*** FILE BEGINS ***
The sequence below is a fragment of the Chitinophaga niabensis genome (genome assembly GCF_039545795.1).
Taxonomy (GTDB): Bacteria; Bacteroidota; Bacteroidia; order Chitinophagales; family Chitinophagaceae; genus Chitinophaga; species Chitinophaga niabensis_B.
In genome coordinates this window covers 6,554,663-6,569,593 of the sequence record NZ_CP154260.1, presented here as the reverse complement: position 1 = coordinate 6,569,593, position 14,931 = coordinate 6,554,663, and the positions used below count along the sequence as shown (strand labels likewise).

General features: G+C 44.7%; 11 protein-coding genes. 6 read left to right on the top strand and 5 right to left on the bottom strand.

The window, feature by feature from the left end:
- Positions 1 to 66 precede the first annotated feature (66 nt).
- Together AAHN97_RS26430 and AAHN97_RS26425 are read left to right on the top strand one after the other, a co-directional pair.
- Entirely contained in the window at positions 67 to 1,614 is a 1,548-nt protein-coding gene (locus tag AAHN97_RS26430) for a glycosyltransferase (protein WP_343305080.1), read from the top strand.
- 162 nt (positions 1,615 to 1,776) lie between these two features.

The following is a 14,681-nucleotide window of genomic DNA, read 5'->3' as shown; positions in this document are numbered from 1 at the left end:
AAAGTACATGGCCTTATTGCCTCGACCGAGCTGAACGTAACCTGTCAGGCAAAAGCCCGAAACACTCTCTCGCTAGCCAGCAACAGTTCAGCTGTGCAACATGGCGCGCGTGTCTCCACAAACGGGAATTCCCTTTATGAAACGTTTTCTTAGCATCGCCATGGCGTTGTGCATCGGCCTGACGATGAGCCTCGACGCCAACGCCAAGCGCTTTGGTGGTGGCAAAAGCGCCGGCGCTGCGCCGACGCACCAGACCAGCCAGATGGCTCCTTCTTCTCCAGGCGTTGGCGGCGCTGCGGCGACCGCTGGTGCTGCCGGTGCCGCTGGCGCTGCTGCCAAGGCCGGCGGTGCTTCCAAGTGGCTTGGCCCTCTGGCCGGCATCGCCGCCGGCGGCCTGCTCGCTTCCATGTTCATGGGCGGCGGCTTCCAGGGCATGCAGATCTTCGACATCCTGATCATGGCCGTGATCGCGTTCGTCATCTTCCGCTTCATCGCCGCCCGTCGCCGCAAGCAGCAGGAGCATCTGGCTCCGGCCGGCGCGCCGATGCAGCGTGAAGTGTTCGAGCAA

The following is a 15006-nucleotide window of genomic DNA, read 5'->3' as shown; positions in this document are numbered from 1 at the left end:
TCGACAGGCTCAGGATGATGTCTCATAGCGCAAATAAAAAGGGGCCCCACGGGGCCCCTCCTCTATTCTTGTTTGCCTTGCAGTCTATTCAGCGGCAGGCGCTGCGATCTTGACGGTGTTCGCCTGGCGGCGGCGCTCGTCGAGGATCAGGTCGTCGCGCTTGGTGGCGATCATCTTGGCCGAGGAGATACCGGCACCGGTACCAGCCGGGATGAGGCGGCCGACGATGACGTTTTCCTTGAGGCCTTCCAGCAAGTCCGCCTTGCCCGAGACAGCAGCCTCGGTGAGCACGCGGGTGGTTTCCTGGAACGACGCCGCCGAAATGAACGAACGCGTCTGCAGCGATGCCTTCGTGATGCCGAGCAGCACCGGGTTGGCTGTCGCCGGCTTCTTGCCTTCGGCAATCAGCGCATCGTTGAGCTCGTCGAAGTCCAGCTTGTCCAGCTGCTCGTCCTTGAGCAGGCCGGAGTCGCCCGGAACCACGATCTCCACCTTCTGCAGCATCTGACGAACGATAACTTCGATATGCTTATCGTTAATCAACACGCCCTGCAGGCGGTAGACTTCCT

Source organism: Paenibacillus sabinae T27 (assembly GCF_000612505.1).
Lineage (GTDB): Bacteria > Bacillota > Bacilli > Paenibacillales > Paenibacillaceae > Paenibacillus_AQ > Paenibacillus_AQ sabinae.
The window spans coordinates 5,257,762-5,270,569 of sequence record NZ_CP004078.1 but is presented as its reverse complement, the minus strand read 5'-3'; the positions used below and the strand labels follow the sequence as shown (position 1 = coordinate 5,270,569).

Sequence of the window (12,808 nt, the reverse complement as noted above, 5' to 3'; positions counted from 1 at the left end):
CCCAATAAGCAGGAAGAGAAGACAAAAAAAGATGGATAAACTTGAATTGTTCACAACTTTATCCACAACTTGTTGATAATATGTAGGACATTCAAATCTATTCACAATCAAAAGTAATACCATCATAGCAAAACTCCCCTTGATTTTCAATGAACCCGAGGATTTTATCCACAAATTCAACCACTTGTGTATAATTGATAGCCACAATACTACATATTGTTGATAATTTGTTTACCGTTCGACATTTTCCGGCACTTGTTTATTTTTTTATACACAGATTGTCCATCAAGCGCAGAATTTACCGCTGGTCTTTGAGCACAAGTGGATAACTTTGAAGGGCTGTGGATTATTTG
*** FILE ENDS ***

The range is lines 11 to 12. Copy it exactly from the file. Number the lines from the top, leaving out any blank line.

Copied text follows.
AAAGTACATGGCCTTATTGCCTCGACCGAGCTGAACGTAACCTGTCAGGCAAAAGCCCGAAACACTCTCTCGCTAGCCAGCAACAGTTCAGCTGTGCAACATGGCGCGCGTGTCTCCACAAACGGGAATTCCCTTTATGAAACGTTTTCTTAGCATCGCCATGGCGTTGTGCATCGGCCTGACGATGAGCCTCGACGCCAACGCCAAGCGCTTTGGTGGTGGCAAAAGCGCCGGCGCTGCGCCGACGCACCAGACCAGCCAGATGGCTCCTTCTTCTCCAGGCGTTGGCGGCGCTGCGGCGACCGCTGGTGCTGCCGGTGCCGCTGGCGCTGCTGCCAAGGCCGGCGGTGCTTCCAAGTGGCTTGGCCCTCTGGCCGGCATCGCCGCCGGCGGCCTGCTCGCTTCCATGTTCATGGGCGGCGGCTTCCAGGGCATGCAGATCTTCGACATCCTGATCATGGCCGTGATCGCGTTCGTCATCTTCCGCTTCATCGCCGCCCGTCGCCGCAAGCAGCAGGAGCATCTGGCTCCGGCCGGCGCGCCGATGCAGCGTGAAGTGTTCGAGCAA

The following is a 15006-nucleotide window of genomic DNA, read 5'->3' as shown; positions in this document are numbered from 1 at the left end: